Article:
There are studies that connect these markers to bacterial overgrowth in humans. However, when interpreting these markers, it’s important to keep in mind that factors and conditions other than bacterial overgrowth/dysbiosis can increase them. For example:

  • Benzoic acid can increase with elevated benzoate intake, elevated benzoate production by gut bacteria, a urinary infection, or liver or kidney issues with the benzoate-hippurate conversion [10, 11, 12, 13].
  • Hippuric acid tests are used to check for occupational exposure to toxins such as toluene [14, 15]
  • 4-hydroxybenzoic acid increases after consuming almonds, strawberries, green tea, and gingko or oregano extract [16, 17, 18, 19, 20, 21, 22]. 4-hydroxybenzoic acid levels also increase after ingestion of parabens — these are additives used as preservatives in foods, cosmetics, and pharmaceuticals [23].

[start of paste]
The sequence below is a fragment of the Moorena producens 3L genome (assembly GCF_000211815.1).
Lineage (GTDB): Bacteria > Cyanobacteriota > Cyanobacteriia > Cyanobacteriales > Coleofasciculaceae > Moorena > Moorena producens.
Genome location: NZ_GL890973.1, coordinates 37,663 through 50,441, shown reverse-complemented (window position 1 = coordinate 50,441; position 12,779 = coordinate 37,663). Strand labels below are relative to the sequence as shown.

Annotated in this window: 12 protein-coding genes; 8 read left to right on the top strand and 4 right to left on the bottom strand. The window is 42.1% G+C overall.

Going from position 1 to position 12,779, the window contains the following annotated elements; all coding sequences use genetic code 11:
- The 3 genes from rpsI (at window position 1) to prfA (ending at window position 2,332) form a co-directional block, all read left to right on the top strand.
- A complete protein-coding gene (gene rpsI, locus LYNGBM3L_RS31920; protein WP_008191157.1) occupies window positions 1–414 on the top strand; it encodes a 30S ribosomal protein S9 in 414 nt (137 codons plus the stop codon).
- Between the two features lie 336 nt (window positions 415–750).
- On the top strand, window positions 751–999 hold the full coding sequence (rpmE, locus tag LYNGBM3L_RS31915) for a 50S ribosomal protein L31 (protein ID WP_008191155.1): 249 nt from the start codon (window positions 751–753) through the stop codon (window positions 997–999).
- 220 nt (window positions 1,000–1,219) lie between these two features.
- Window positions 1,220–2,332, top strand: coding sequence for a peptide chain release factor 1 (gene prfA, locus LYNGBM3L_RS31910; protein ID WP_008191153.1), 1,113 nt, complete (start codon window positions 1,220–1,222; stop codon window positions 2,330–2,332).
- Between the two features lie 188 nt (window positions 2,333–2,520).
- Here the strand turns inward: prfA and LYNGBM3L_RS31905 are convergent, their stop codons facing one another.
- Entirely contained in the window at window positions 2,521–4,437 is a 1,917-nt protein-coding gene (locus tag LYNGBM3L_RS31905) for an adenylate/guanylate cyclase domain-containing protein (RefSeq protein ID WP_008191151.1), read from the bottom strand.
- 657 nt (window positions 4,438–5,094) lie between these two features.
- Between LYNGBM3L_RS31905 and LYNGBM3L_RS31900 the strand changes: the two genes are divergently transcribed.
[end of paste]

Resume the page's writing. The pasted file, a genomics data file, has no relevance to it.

• Indican can increase on diets high in protein and low in fiber [24, 25]. Vegetarians generally have lower indican levels [25]. Indican levels also increase in malabsorptive disorders, such as celiac disease and hypochlorhydria (low stomach acid) [26, 27, 28].
  • Phenylacetic acid can increase with the ingestion of certain foods and drugs, exercise, gut dysbiosis, chronic alcoholism, and in a metabolic disorder called phenylketonuria [29, 30, 31, 32, 33, 34].
  • Phenylproprionate can increase in phenylketonuria [35]
  • 3,4-Dihydroxyphenylpropionate or DHPPA is listed by one company as beneficial, by the other as signaling bacterial overgrowth. DHPP is produced in the breakdown of caffeic acid by gut bacteria [36, 37, 38, 39, 40]. It’s production slightly increases after ingestion of caffeic acid sources, such as coffee, mate, and many types of spices, fruits, and vegetables [37].